It is two in the morning. The production is preparing a scene where Eddie Garcia’s character is opening gifts with his family, the last for the day. There is a moment wherein he must suggest caring for his granddaughter by giving her a Christmas present. His daughter, played by Sunshine Dizon, is now forced to reflect on her conflicted feelings about her father. I am his silly and often unwise driver, previously bribed by Paolo Contis, the son-in-law.
Our director, Ricky Davao, blocks us and after a few rehearsals, we proceed to shoot.
A lot is happening here. I am exhausted and have a hard time remembering some of the beats I need to provide for the set-up. I want to go home, collapse on my bed, and pass out from a long day’s work. But I perk up somewhat because malapit-lapit na ang pack-up. And then I focus on the man.
After the first take, he motions to members of the production, points at the glass windows behind him, and says, “Art department, ‘di ba umulan kanina? Nung nakunan natin ‘yung eksena bago nito, nabasa ang mga bintana. So kailangang basa ulit yan sa eksena na ito.” He says this firmly and without embarrassing members of the art department, motivated by simply improving the physical continuity between shots.
Attention to detail, along with extreme professionalism grounded on a profound respect for his colleagues. This is Eddie Garcia.
In another project, he is a retired METROCOM colonel suffering from Alzheimer’s disease and the delusion that he still lives in the time of Martial Law. I play the visiting son-in-law — unaware of atrocities he has committed against Tony Labrusca, the film’s protagonist, held hostage and tortured in the basement along with friends.
I share a holding room with Tito Ed. I observe him across the room as he reads his script, back and forth, pen in hand, making notes. I am quite tired and, to myself, whining about how long this is taking. “Isang eksena na lang ako,” I tell myself. I try to get a nap, nakaw-tulog as we call it, to have some energy for the sequence we’ve yet to do. I wake up an hour later and see Tito Ed walking into the room after having shot something else. Frustrated and bored, I wish they had decided to do the one with me first so I could go home. I watch Tito Ed sit on his reclining chair, grab his script from the table beside it, and read. Back and forth, pen in hand, and once again making notes. It is midnight.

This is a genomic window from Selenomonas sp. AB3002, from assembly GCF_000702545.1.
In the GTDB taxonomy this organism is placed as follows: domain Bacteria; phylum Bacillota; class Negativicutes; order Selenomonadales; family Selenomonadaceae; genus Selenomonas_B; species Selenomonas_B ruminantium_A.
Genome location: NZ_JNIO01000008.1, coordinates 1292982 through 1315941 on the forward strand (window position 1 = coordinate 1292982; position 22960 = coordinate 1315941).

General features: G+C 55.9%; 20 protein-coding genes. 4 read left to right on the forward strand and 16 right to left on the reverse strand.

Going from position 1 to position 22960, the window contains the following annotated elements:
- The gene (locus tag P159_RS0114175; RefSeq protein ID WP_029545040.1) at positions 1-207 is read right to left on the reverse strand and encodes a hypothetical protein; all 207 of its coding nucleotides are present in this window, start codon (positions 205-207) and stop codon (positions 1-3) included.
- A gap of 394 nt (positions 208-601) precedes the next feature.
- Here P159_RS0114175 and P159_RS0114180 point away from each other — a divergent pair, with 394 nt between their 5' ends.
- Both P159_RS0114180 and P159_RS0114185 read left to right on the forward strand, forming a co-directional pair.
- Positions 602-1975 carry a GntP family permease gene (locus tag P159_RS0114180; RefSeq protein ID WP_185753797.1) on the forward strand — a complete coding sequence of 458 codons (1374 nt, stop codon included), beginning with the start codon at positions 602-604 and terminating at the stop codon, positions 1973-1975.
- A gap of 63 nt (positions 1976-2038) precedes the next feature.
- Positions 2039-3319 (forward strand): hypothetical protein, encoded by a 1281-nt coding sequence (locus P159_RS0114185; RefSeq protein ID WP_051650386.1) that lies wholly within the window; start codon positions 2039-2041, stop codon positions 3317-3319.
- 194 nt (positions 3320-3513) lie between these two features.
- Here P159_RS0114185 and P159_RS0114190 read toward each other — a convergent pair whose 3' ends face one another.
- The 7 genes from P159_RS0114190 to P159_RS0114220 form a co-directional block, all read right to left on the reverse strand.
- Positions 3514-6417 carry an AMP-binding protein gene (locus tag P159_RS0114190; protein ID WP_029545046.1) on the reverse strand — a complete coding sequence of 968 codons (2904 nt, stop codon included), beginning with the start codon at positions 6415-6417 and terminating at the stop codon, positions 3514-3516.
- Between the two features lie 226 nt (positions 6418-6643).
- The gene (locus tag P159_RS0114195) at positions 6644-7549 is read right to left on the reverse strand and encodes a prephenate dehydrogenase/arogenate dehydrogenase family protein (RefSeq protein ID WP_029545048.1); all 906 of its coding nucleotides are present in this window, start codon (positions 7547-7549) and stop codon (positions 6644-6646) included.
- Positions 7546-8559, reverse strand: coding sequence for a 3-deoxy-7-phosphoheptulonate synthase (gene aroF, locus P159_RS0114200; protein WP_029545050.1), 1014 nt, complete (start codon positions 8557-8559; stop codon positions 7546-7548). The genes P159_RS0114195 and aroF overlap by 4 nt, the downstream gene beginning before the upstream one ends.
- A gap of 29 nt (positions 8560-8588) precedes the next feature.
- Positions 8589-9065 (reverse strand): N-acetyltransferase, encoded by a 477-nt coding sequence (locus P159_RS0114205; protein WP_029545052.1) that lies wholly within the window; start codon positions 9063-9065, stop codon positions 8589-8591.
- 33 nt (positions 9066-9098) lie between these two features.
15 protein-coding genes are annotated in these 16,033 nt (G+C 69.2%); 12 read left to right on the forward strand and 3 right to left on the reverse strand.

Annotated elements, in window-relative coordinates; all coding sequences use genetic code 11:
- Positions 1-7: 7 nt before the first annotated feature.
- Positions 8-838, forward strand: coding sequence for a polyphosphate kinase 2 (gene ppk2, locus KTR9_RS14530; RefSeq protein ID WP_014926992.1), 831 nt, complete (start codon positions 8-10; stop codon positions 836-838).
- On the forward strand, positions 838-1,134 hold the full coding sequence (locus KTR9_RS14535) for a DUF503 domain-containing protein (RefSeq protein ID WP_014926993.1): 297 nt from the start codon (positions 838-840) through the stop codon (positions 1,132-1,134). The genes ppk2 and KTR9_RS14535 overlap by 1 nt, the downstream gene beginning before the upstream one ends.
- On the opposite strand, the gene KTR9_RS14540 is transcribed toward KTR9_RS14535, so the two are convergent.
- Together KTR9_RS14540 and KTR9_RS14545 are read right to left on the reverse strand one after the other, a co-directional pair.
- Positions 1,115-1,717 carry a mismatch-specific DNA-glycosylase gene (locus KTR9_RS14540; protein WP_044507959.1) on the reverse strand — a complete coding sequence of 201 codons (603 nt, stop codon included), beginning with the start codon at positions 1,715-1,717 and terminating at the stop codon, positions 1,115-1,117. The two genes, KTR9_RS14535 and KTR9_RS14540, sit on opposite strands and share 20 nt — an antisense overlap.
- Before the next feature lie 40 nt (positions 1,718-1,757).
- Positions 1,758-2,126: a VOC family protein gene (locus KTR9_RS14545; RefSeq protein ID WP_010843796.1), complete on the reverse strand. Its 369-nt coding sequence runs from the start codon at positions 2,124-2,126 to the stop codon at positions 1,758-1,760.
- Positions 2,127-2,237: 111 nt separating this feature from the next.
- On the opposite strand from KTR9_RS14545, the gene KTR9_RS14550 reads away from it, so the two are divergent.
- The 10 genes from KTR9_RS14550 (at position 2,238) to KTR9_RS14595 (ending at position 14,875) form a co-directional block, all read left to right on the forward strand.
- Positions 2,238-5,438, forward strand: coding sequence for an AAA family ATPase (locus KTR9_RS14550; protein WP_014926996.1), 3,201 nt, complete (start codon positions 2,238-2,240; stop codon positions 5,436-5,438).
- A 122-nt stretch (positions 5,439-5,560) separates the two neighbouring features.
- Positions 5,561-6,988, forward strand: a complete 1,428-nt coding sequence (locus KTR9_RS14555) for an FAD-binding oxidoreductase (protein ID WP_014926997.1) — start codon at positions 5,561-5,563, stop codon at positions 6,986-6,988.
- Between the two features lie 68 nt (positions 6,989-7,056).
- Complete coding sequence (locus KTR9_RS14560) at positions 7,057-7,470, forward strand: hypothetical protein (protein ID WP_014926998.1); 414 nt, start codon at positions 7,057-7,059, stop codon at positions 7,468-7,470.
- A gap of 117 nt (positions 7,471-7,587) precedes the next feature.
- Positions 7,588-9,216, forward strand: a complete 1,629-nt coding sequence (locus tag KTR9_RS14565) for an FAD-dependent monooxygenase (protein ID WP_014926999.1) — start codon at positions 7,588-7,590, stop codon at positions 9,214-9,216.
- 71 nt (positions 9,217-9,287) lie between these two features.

The industry giant was revisiting and reworking his script, while I, the much younger twenty-something actor, was privately grousing about wanting to finish my last take.
I will be honest. There have been times in my career when I’d been unhappy with what’s on the table. From what I’ve gathered, this is normal for actors to go through: A bad case of nerves especially for a live performance, fear of rejection, of not knowing whether or not there will be another assignment once the current project ends.
But the two times I’ve worked with Eddie Garcia have made me realize it is trivial to focus on these things, for the way to a long and successful career is to do your best with what is given you. This much he impressed on me, in the times we worked together.
We say goodbye to an icon, a beloved partner, father and grandfather, family man, friend, and award-winning artist. His immense contributions cannot be understated. How fitting it is that with his passing he makes yet another contribution, this time to a serious discussion toward further improvements in safety and working conditions in the film and television industries. This is his final act.
“Whatever it is, do it well.” He said this quite often.